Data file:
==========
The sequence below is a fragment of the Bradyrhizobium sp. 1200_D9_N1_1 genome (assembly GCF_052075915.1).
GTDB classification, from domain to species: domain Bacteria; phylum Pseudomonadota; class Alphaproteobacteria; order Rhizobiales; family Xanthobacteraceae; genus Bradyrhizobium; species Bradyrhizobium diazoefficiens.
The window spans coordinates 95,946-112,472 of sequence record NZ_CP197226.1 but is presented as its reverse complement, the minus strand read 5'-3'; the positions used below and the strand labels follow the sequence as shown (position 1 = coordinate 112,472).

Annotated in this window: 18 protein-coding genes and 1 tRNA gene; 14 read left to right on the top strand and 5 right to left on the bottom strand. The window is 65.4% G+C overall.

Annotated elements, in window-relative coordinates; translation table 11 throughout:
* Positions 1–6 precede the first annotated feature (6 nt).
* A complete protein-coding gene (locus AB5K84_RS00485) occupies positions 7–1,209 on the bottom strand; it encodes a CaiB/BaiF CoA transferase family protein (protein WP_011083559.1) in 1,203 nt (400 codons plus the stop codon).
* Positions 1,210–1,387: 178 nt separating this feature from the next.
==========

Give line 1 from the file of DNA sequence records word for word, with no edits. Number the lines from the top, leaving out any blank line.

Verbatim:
The sequence below is a fragment of the Bradyrhizobium sp. 1200_D9_N1_1 genome (assembly GCF_052075915.1).